Re: "Conventional Muscles" and Internal Power
Benjamin, I don't think it is psuedoscience at all.
1. Either quads or hamstrings can be used to primarily initiate jumping (Because hamstrings act as both flexors and extensors (effecting knees one way and hips the other). Most guys who play basketball tend to rely more on hamstring activation than on quads activation. Nobody thought to study this until the epidemic of ACL blow outs in women's basketball. A lot of factors were suggested including hormones and wider pelvis but the best studies found that the gals playing basketball were more often primarily engaging their quads, increasing stresses that led to ACL ruptures. When they were retrained to primarily engage their hamstrings as part of routine basketball training the rates of ACL damage at those schools dropped.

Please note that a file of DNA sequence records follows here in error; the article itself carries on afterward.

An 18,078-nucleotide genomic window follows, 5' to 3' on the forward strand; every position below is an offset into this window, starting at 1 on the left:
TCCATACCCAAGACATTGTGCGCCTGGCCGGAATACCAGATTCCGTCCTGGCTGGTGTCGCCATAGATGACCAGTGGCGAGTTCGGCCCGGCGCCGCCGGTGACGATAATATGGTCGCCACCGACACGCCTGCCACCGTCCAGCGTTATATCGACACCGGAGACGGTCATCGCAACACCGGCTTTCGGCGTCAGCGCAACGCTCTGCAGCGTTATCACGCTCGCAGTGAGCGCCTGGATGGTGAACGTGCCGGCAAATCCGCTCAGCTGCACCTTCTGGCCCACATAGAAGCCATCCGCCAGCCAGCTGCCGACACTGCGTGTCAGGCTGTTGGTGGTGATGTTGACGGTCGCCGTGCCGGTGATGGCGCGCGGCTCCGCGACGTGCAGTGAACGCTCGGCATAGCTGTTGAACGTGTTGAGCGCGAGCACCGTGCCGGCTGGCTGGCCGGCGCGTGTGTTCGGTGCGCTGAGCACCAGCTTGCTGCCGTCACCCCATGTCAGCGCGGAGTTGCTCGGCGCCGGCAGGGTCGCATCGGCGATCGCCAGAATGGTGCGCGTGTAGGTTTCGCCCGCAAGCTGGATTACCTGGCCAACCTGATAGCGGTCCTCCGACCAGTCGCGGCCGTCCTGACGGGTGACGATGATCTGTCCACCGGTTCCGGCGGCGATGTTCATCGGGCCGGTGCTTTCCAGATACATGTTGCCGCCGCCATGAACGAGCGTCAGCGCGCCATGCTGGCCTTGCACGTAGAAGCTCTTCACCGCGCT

2. I thought I had learned to keep my shoulders down when raising my arms, after years of listening to the usual aikido dojo advice and all the metaphors from different styles. Then working with a Pilates rehab person I learned the idea of "go down to go up" AND had a bodyworker teach me to isolate, recognize and activate small muscles at the bottom of the scapula. By activating those and letting my shoulders feel like they were passively dropping (I know it isn't passive but by comparison to how most of us "drop our shoulders" it feels very passive), my arms feel like they effortlessly raise up. I know from a biomechanical point of view those little back muscles and the lats are doing a lot of the work and support work. This is very different in feeling and efficiency from other forms of activating the arms to rise. It isn't woowoo at all. And, no, I don't think most aikido folks would see the difference - my Rolfer sure does.